Welds may not be the first thing that comes to mind when a magnificent skyscraper or immaculate vintage vehicle catches your eye, but it should be. Everything we see or use in our daily lives was welded (or made by equipment that was). Welding is the only way of joining two or more pieces of metal together to make them act as a single piece. Welding also happens to be the most economical and efficient way of joining metals permanently.
Without welding custom metal fabricated products like skyscrapers, cars, boats, machinery, bridges, aircraft, tanks and hundreds of thousands of products could not exist.
In some shape or form, welding has been around for thousands of years, and dates back as far as the Bronze Age when stone tools gradually gave way to bronze.
Most people today might be familiar with a welding technique used by blacksmiths in which two pieces of metal were heated until they turned bright red, then pounded together to create a weld. This was called forge welding and was one of the only forms of welding until the 19th century (pictured right).
Fast forward to today. There are a number of sophisticated welding techniques from which to choose and the type that is ultimately employed will depend on the material and the application. Since welding so prominently effects our daily lives welds are inspected either visually and/or physically. In all cases a strong and durable weld is considered a good weld.
Welding ranks high among the industrial processes that involve more sciences and variables than others. This can be recognized by evaluating the variety of welding methods being used in industry today.
Selecting the most appropriate welding method will enhance the resilience of the weld and produce a finish that is free from defects. Although testing is needed to inspect the complete integrity of a weld, there are visual indicators that may signal the signs of a bad weld.
AKA: GMAW (Gas Metal Arc Welding)
Application: MIG (Metal Inert Gas) welding is the most widely used and perhaps the most easily mastered type of welding for industry and home use. This is a process in which an electric arc forms between a consumable wire electrode and the work piece metals. The resulting heat causes the metals to melt and join.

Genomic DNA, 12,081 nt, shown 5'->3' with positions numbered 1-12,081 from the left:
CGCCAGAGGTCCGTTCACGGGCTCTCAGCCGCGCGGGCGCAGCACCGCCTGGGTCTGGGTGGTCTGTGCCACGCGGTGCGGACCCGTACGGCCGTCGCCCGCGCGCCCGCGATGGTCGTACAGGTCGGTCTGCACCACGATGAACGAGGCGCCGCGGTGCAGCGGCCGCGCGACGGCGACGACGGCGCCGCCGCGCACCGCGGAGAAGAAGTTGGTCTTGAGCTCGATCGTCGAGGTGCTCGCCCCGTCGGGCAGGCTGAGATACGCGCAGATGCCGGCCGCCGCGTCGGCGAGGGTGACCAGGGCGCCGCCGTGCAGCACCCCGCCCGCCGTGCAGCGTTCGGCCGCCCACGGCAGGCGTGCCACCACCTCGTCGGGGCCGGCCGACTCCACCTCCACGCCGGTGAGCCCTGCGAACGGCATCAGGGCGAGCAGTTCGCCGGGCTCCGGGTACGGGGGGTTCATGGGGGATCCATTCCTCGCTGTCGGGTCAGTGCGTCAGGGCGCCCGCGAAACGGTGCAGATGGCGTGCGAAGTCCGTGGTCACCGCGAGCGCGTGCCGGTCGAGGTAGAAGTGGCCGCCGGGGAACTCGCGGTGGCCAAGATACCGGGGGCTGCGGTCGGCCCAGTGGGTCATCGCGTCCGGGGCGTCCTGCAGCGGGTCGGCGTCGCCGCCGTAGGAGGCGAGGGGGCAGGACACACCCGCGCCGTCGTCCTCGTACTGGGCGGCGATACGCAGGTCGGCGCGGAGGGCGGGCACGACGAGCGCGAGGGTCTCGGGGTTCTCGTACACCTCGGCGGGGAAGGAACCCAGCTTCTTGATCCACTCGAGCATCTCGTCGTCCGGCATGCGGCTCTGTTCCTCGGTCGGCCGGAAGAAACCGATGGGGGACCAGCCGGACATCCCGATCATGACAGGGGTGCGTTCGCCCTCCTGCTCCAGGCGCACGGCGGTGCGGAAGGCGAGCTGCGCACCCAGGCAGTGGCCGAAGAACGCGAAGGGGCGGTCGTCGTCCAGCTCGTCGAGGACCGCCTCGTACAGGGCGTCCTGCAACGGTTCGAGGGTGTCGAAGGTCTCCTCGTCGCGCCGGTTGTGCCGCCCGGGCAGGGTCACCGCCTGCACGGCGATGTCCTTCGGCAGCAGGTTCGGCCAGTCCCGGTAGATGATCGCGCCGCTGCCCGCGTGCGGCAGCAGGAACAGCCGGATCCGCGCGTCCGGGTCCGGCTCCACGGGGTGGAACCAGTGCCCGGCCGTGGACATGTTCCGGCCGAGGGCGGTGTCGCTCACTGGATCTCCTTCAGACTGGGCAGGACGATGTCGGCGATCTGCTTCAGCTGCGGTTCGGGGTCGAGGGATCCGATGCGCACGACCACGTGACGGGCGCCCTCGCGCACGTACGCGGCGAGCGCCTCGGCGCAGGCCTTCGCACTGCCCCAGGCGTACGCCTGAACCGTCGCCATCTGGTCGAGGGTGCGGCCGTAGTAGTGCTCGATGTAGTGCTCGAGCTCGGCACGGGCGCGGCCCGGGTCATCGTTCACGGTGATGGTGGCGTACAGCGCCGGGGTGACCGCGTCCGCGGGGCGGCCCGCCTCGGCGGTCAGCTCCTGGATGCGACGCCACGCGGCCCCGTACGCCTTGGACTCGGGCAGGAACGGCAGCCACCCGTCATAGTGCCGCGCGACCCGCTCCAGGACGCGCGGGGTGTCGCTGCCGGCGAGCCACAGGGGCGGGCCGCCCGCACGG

Materials: Thinner sheet metals and alloys such as mild steel, stainless steel as well as aluminum.
Signs of a bad weld include: Lack of uniformity, cracks down the middle of the bead, too thin, and/or a lack of discoloration of the parent metal (which should be about 1/8 of an inch).
Learn more at Hobart Welders
AKA: Arc welding, Shielded metal arc welding (SMAW), Manual metal arc welding (MMA of MMAW), or Flux shielded arc welding.
Application: Stick welding is the most basic of all welding types, and is easy to master in a home welding situation. Stick welding can be used for manufacturing, construction and repairs. The process uses an electric arc with alternating or direct electric current between the electrode and the metals to be joined. The work piece and the electrode melts forming the weld pool that cools to form a joint.
Materials: Commonly used on carbon steel, low and high alloy steel, stainless steel, cast iron, and ductile iron. Sometimes is used on nickel, copper (and their alloys) and aluminum.
Signs of a bad weld include: Spatter, undercutting, visible lack of fusion, and cracking. However, with all welds tests must be run in order to determine adequate penetration.
Check out this great resource from Lincoln Electric explaining in greater depth.
AKA: Oxy-fuel welding and cutting, Oxyacetylene welding, Oxy welding, and Gas welding.
Application: Oxy Welding is not used as widely for general welding of mild steel, this technique consists of mixing oxygen and acetylene gas to create a flame capable of melting steels. Mostly used today for maintenance work and gas metal cutting.
Materials: The technique is commonly used for brazing softer metals such as copper and bronze or for welding delicate aluminum parts such as refrigeration pipes.
Signs of a bad weld include: Underside of weld has insufficient penetration, excessive globules of metal, over-sized weld, undersized welds, undercut, overlap, incomplete fusion, porosity and/or cracking. Excessive grain growth or the presence of hard spots cannot be determined visually.
Learn more at WeldingGuru.com
AKA: GTAW (Gas tungsten arc welding)
Application: TIG (Tungsten Inert Gas) welding is comparable to oxy acetylene gas welding and needs a lot more expertise from the operator. It is another arc welding process that uses a non-consumable tungsten electrode to produce the weld. It is employed for carrying out high-quality work when a superior standard of finish is needed, without making use of excessive clean up by sanding or grinding.
Materials: Typically used on stainless steel and non-ferrous metals such as aluminum, magnesium, and copper alloys.
Signs of a bad weld include: Burnout, no filler metal used, wide flat bead without distinct bead pattern, erratic beads, tungsten inclusion, porosity and/or undercutting.
Learn more at TheFabricator.com
Just because a weld doesn't look good doesn't mean its bad. To really test a weld you need to do a x-ray test, magnaflux test, dye penetrant test or ultrasonic test which looks for voids, lack of fusion, etc.
Welds are typically quality tested based on the function for which is intended and under conditions that are the same or more severe than those encountered by the welded structures in the field. Testing techniques include:
Gas Weld Testing
Physical Weld Testing
Acid Etch Test
Guided Bend Test
Free Bend Test
Back Bend Test
Nick Break Test
Tensile Strength Test
Magnetic Particle Test
Gamma Ray Testing
Fluorescent Penetrant Test
Acoustic Emission Testing
Read about each testing technique at Welding Guru.com and decide